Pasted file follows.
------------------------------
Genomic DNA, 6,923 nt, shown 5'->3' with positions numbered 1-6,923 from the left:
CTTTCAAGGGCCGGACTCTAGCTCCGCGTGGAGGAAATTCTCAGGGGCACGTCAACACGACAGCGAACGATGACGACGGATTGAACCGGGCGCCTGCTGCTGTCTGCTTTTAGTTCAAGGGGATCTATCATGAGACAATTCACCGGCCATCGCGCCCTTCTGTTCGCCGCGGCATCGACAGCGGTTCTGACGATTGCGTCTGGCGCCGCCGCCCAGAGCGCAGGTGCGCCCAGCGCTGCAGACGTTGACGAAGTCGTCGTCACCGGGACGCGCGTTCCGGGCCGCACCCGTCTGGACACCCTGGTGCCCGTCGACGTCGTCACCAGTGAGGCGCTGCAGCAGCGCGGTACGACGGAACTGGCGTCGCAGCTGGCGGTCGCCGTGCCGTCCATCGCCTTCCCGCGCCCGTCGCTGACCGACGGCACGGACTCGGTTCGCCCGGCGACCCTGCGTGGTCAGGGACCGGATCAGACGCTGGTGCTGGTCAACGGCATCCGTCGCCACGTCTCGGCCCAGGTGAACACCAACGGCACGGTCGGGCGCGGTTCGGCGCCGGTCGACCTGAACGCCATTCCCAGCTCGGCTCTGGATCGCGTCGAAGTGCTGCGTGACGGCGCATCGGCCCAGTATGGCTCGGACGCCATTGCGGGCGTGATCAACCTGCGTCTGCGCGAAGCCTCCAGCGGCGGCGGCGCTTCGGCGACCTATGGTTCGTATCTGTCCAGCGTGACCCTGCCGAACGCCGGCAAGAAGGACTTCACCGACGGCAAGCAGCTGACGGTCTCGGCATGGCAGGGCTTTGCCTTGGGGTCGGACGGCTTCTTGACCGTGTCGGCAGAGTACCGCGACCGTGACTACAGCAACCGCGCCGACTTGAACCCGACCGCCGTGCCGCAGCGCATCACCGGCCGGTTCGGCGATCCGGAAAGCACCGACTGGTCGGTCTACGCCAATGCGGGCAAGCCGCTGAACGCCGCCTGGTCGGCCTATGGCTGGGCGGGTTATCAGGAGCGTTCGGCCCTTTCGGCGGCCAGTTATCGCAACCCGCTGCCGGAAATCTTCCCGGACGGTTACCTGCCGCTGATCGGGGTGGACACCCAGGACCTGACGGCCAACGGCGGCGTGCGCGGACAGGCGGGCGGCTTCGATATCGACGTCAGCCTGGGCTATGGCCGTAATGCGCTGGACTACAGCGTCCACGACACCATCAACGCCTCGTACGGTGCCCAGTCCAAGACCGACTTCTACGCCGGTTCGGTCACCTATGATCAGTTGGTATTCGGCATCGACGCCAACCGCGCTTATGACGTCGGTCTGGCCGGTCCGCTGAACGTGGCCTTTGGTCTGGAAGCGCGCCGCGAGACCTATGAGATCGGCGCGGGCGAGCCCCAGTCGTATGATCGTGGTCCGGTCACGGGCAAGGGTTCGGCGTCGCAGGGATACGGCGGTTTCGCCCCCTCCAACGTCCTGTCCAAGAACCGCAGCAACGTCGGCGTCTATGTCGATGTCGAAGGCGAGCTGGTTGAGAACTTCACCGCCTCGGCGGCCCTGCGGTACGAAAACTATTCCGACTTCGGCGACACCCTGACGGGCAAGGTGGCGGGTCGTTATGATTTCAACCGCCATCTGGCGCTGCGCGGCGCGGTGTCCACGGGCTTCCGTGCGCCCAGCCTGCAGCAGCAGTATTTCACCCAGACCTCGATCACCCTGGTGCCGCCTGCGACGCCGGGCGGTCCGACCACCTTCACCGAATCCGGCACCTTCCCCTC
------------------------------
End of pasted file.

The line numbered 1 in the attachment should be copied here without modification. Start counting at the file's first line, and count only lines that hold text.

Genomic DNA, 6,923 nt, shown 5'->3' with positions numbered 1-6,923 from the left: